• Study products, quality and price. Ask yourself which companies and products are doing well, and why.
  • Look at your own company and products and ask yourself how they will match – or complement – what you see on the market.
  • What makes your product and organisation stand out? Is it design, material, price, quality, functionality, production capacity or speed? Or is it that great story behind your product regarding its origins, or the traditional craft or recycling processes involved in making it?
  • Contact Chambers of Commerce in different countries, for example by using the website of the Association of European Chambers of Commerce and Industry. While they do not usually offer active matchmaking services for suppliers based in developing countries, their websites and databases often offer useful market information.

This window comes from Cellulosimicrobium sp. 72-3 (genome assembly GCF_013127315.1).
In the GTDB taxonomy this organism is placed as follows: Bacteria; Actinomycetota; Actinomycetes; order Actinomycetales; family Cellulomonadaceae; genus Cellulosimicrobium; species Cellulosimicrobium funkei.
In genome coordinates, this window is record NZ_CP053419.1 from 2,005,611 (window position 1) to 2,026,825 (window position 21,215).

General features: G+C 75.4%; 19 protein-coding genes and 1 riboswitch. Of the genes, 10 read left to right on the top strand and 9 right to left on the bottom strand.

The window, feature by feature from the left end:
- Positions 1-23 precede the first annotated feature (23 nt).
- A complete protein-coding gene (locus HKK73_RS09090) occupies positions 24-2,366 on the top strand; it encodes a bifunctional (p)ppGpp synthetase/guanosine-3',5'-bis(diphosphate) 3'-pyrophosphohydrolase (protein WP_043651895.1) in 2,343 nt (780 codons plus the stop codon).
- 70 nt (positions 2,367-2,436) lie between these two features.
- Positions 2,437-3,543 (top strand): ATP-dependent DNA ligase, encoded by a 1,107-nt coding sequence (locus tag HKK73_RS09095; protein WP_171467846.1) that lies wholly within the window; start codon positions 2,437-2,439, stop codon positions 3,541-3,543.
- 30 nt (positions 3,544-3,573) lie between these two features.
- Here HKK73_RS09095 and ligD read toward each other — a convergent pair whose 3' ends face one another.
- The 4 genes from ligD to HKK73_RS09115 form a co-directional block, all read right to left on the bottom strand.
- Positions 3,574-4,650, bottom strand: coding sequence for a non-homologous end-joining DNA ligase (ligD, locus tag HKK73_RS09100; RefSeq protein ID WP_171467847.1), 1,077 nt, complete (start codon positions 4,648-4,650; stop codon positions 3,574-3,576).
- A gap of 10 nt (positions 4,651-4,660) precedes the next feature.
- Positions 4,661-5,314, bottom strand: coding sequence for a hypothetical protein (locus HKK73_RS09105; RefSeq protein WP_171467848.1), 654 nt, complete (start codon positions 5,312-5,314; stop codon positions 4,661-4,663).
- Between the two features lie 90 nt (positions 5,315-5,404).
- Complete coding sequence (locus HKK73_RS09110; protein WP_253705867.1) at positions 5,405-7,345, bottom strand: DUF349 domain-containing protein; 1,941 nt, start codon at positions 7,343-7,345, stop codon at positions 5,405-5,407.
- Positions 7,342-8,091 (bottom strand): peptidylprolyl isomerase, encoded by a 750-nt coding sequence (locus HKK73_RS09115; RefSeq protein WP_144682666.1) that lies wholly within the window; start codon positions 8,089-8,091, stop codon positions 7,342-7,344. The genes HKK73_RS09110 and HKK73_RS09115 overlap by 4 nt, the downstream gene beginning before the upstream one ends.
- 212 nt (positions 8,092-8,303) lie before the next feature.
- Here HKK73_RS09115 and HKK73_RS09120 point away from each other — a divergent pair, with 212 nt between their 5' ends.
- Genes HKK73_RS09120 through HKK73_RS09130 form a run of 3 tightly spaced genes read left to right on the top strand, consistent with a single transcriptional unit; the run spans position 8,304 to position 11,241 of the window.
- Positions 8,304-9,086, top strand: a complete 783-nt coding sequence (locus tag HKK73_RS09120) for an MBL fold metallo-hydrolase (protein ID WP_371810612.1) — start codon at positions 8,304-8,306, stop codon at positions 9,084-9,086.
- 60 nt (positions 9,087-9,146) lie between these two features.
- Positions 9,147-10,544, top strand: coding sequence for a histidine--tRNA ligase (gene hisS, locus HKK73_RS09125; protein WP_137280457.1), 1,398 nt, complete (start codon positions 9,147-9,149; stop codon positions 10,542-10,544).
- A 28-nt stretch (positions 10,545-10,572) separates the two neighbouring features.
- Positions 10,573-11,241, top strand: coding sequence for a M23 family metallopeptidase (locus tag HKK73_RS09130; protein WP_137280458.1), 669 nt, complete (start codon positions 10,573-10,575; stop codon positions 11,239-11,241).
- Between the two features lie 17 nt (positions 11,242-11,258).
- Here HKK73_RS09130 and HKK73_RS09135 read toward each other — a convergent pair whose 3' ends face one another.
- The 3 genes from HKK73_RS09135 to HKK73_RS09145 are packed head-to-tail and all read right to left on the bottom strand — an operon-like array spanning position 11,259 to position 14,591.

• As a part of your market research, look at current trends.
  • Understand where the demand lies in your particular market in order to identify your own selling points.

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2 . Look beyond your own product to understand how buyers think

The global and European markets change rapidly and are under continuous economic pressure. Buyers need to differentiate in order to boost sales and beat the competition. This creates opportunities for you as a supplier. The more you understand the needs of buyers and can provide matching services, the more business you will get.

One crucial part of understanding buyers is to investigate needs and trends on the target market. Good examples are the growth of sustainable business and the need for more transparent supply chains.